If you’re reading this, chances are you’ve used Google Analytics to measure or report on a site’s performance. Analytics is a great tool that is almost necessary these days if you own a site, and is absolutely imperative if you work in SEO. Loaded with features and filters, you can get the big picture of a site’s performance or you can hone in for specific stats, but either way you should be using Advanced Segments if you’re not already.
Advanced Segments is a custom filter tool that can save hours of work and show you useful data you might not be able to replicate using the regular advanced filters. Say you create a report for a client’s site you manage every month. If this client wants to know what non-branded keywords are driving traffic to their site, you have to enter each branded word in the filter and exclude them…every month. Might not sound bad now, but when they start needing you to report on a dozen more similar stats this can easily compound and become time consuming.
With Advanced Segments, you can create a filter one time and just check the box every time you want to run that report. Let’s take a look at some of my favorite Advanced Segments using a fictitious company, OMG Puppies! – A Store for Everything Puppies.
One Word Keywords
Thanks to John Doherty for this tip. Let’s say you wanted to examine all the keywords driving traffic to your site separated into head, middle and long tail. Instead of downloading a CSV of all the keywords and wasting time in Excel, try these handy formulas for creating a report that will filter all of these for you with a click of the mouse.
In the new look of Google Analytics’ standard reporting tab, go to the top and click Advanced Segments >New Custom Segment. Choose “Include” and then “Keyword” as the subject of the filter. Drop down the next part to “Matching RegExp” (Regular Expression) and then paste in the formula above. Give this segment a name (Ex. 1 word puppy traffic) and save it. That’s it! Now if you want to view all of the one word keywords driving traffic, just go back up to Advanced Segments and check the box next to the name of your custom segment.
Note: Once the segment is applied, it will filter every tab or report you go to thereafter. So, if you’re looking at Landing Pages for the month of January, Analytics will only show the Landing Pages that came from one word search traffic.
Two to Three Word Keywords
Let’s try the same segment, but for all 2-3 word keywords this time. Enter the formula above, and keep everything else the same. Then, give it a new name and save the segment. Now we’re finding some important keyword searches since these are the ones you are most likely targeting. Going through my Organic search keywords, I see that “Pupz dog food” and “short leashes” are at the top right where I want them. But what if I wanted to take it a step further and find all of the 2-3 keyword searches that led people straight to my blog?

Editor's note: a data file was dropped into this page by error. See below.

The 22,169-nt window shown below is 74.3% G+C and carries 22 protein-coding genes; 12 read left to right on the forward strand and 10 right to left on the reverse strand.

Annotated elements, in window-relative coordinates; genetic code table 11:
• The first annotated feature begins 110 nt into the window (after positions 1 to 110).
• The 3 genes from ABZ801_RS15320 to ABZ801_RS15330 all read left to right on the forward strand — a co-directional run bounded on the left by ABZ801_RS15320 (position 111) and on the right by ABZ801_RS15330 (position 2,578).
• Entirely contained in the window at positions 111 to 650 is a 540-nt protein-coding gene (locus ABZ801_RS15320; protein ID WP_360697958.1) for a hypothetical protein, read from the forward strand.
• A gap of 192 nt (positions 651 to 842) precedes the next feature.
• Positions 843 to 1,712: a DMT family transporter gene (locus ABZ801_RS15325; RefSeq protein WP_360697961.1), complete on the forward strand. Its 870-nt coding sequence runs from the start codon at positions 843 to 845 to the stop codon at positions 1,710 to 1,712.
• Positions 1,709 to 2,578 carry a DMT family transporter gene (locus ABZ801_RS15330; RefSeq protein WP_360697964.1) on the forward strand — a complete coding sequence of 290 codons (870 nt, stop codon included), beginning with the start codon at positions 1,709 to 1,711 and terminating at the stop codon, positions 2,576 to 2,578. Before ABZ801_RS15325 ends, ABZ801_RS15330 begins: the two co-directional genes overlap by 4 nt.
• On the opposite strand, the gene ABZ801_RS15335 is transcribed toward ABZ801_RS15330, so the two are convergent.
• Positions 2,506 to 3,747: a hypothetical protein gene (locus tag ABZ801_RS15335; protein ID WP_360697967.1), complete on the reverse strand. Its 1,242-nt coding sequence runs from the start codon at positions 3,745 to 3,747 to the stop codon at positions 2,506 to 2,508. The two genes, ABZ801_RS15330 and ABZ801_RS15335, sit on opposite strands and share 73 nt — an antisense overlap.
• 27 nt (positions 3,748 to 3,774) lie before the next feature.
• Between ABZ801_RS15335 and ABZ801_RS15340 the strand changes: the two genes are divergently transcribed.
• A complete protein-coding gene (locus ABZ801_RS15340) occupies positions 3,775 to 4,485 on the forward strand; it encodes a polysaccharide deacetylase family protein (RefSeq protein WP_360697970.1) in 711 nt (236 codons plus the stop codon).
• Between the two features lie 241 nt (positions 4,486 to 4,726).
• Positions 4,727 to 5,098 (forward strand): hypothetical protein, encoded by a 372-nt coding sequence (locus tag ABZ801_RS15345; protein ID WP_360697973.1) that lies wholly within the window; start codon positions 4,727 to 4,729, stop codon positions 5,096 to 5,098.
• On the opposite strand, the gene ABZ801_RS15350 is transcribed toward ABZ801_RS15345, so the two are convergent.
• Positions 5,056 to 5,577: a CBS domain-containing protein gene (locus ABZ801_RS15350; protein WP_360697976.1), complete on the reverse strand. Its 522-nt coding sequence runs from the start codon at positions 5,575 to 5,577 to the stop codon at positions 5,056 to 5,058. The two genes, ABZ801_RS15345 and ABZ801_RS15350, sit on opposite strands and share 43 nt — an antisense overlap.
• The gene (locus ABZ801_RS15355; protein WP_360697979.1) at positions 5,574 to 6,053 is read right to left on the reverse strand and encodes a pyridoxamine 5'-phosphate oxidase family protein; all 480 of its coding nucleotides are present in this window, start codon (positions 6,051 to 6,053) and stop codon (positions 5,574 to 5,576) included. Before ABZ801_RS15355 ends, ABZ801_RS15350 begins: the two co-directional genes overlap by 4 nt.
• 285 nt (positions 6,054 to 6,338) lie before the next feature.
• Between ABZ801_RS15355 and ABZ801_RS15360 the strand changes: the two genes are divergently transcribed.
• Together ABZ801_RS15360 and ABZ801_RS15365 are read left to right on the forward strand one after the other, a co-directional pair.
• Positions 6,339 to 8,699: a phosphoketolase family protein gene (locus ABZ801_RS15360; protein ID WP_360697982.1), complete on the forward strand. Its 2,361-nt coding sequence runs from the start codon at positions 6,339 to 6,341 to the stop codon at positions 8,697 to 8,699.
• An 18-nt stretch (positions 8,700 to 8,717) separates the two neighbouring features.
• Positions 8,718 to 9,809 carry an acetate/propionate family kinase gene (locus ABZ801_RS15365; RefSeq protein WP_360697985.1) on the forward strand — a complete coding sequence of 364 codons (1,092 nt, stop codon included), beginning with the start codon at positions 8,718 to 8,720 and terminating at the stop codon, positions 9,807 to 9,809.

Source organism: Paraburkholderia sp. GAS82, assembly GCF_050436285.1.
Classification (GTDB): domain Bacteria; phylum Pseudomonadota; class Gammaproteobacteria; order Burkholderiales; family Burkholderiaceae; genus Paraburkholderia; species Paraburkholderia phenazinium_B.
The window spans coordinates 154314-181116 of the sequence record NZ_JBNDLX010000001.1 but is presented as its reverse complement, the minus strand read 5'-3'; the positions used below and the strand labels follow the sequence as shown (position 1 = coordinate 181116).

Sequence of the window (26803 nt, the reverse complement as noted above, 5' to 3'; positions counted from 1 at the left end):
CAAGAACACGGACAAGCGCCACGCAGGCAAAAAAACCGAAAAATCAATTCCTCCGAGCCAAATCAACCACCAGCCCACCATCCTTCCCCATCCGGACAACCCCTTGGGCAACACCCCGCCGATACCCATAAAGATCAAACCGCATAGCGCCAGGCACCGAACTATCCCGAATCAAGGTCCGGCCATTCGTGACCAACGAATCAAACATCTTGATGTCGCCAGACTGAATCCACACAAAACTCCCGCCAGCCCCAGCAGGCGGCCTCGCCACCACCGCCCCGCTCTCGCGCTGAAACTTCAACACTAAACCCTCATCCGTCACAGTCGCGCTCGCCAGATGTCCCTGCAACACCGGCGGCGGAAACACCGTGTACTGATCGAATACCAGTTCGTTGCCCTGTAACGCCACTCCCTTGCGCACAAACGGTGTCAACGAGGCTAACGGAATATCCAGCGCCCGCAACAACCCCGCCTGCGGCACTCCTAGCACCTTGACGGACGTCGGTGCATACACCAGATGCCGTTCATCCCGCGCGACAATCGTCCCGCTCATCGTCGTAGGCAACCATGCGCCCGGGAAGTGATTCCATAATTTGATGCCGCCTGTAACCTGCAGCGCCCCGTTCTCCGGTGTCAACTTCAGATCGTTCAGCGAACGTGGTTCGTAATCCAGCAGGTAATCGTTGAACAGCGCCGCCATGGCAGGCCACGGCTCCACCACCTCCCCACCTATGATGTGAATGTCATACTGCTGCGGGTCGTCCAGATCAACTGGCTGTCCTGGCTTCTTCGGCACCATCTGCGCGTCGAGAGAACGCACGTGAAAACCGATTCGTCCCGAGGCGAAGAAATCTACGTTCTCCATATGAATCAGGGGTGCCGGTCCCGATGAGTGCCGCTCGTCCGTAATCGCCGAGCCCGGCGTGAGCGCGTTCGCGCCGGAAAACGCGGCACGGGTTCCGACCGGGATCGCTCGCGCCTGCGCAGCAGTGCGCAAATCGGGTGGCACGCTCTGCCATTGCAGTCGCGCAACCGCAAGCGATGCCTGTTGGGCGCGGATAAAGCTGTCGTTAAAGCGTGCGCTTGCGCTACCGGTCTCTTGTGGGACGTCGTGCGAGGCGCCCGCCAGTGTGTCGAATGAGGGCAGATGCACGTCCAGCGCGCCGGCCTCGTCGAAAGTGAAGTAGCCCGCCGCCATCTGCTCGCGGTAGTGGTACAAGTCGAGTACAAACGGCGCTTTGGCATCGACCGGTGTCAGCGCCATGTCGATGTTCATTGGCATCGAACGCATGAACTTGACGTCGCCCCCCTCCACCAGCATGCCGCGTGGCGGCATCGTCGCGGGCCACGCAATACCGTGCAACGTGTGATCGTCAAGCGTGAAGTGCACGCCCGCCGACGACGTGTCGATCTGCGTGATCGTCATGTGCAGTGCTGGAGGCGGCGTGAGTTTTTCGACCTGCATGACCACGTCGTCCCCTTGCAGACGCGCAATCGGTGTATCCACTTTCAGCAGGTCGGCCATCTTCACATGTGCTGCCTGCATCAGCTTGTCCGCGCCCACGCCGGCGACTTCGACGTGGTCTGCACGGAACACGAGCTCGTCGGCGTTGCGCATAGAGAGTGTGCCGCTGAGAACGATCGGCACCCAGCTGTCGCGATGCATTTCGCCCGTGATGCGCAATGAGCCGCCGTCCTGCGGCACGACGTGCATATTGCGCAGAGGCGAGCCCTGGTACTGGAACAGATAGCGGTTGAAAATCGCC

Go back to your custom segment you created and add the following “AND” statement.
Now when we apply this segment we will see only the traffic that came to the blog part of my site from searches with 2-3 keywords. This can be handy for when I’m targeting certain terms that I want people to search and land on my home page, not my blog. If “puppy shoes” is one of my targeted home page terms, but is leading 30% of searchers directly to my blog, I’ll want to stop cannibalizing myself and maybe discontinue my post series on how great puppy shoes are for Christmas gifts.
Note: For the above example to work, you need to have your URL structure be domain.com/blog. Also, if you’d like to view the long tail of your traffic with all of the searches done with 4 words or more, all you need to do is simply change the number value in the string to “3,” like so:
Branded and Non-Branded Keywords
Let’s say you wanted to view all of the non-branded keywords that were driving traffic to your site as I mentioned in the top of this post. Normally, in the new look of GA, you would go to Traffic Sources > Sources > Search > Organic, and then click “Advanced” where you could add versions of your brand name and apply the filter. How about we save ourselves some time in the long run and create an Advanced Segment for this.
Using our pet store example, I would have something like the segment below with names for our store, owner and products just to make sure I filter out all branded keywords.
Now when I apply this and view any of my stats like Landing Pages or Demographics, I’ll see only the stats for people who weren’t looking specifically for my company. Pretty cool right? Well cool isn’t good enough! I want to take it to the next level and see only the non-branded traffic that led to a goal completion on my site.
OMG Puppies classifies a goal completion as a purchase form submission so I’m going to add an “AND” statement to the segment above.
Now we’re talking! With the segment above, I can see which terms are most likely to turn a new visitor into a new customer and spend a little more focus on these keywords.
There are many other advanced segments you can use to achieve some pretty useful statistics like these. Just play around with different combinations and think about what you’re trying to get out of them. If nothing else, create a few just to save yourself some time for next month that could be spent on puppy gifts.
Editor’s Note: This is our first post in a month long series about analytics tips and tricks! Make sure to check back throughout February to learn more about using analytics to measure your online marketing efforts.